“The plant is suitable for a variety of production methods for oil based on biological residuals or recycled plastics. We are talking to several parties, mainly start-ups and young companies from the Netherlands and abroad.”
A Netherlands-based facility that will be used to convert biological residual flows and waste into high-quality products is set to open in April, according to the Chemelot Institute for Science & Technology (InSciTe). In a statement, the InSciTe said that its facility will help to develop “promising sustainable innovations”.
InSciTe is a private-public partnership between Dutch multinational Royal DSM, and Netherlands-based research institutes which include Brightlands Chemelot Campus, Eindhoven University of Technology, and Maastricht University. InSciTe was set up in 2015 with an investment of €80 million.
This bio-based oil, which is called crude lignin oil (CLO), will be used as a fuel for ships and boats. It is much more sustainable and environmentally friendly than “bunker” fuels that are currently used, according to InSciTe. These fuels contain high levels of sulphur (more than 3%), but despite this, no sustainable alternatives have been available – until now. Alternatively, CLO, just like fossil crude oil, can be converted into other valuable products such as octane-boosting additives for gasoline, as well as phenol and various polymer resins.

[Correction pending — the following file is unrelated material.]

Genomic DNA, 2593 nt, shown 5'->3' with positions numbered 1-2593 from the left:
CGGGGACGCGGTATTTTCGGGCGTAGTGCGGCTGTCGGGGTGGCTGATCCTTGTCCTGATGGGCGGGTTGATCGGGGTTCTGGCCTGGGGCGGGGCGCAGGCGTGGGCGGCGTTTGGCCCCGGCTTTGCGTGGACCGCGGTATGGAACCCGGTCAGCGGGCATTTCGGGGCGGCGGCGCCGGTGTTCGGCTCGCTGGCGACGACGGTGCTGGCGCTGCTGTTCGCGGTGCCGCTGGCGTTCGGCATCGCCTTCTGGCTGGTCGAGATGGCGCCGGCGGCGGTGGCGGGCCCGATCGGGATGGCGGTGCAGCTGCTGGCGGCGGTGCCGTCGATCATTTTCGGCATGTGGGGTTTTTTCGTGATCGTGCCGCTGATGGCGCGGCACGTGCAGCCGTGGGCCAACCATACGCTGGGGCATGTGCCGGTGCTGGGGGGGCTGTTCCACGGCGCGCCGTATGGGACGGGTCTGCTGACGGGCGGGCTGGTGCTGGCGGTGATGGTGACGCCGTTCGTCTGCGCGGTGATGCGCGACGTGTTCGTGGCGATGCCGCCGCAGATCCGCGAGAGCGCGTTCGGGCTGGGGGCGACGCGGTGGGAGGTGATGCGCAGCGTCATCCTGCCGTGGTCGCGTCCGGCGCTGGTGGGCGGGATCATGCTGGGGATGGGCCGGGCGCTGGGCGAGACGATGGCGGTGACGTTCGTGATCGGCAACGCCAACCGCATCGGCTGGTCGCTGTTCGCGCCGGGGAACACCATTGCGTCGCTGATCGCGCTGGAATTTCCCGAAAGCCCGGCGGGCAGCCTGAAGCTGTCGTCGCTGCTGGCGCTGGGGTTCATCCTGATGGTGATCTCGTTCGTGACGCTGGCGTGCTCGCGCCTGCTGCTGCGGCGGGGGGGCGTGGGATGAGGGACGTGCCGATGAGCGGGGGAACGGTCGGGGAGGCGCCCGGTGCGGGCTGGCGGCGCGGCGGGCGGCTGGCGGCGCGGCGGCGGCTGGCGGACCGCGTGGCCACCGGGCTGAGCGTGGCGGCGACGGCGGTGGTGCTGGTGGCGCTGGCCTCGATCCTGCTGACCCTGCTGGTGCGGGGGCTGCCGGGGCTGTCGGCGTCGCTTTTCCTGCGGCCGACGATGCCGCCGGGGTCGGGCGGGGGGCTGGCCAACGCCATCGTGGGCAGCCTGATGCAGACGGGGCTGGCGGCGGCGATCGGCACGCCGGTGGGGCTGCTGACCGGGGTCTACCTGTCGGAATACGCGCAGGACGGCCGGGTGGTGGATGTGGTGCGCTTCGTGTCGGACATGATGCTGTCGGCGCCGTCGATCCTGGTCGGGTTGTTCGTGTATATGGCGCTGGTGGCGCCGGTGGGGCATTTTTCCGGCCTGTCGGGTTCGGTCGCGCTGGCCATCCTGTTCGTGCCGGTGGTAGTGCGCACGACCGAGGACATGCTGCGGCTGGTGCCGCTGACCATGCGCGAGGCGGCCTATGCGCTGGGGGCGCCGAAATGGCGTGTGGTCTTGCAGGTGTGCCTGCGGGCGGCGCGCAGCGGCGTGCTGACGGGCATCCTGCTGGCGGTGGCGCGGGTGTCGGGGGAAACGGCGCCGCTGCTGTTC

“We can’t fill our cars up with it yet, but lignin oil appears to be suitable as a fuel for ship’s engines,” Emiel Staring, director of InSciTe.
He added: “This is the first commercial application; in a few years, the shipping industry will be required by law to switch to cleaner fuels. Nowadays, ships discharge huge amounts of undesirable materials on the open sea, and this is very harmful for the environment. Switching to cleaner fuels is however a major challenge lignin oil can offer a solution for. Lignin oil doesn’t contain sulphur, heavy metals or other toxic materials.
“It does contain CO2 which is released during any type of combustive process. But it is a great step forward. It also offers other options. Lignin can serve as a full-fledged replacement for oil, and as a basic raw material for bio-plastics.”
Staring said that the institute was pressing ahead with the construction of the pilot plant, which will be “finished on time” by April.
Vertoro CEO Michael Boot said that he welcomed the news about the construction of the plant, saying it was “crucial” for his company. He added: “We have to scale up now so we can supply samples to our customers on a larger scale. To do this, we need to be able to produce the necessary quantities of oil. Building our own installations isn’t an option.
“To do this, we would need millions in venture capital; this is not easy to find for a product that still has to prove its worth.”
Elsewhere, InSciTe said that other projects will also be in the pipeline to develop bio-based innovations. Staring said: “The plant is suitable for a variety of production methods for oil based on biological residuals or recycled plastics. We are talking to several parties, mainly start-ups and young companies from the Netherlands and abroad.”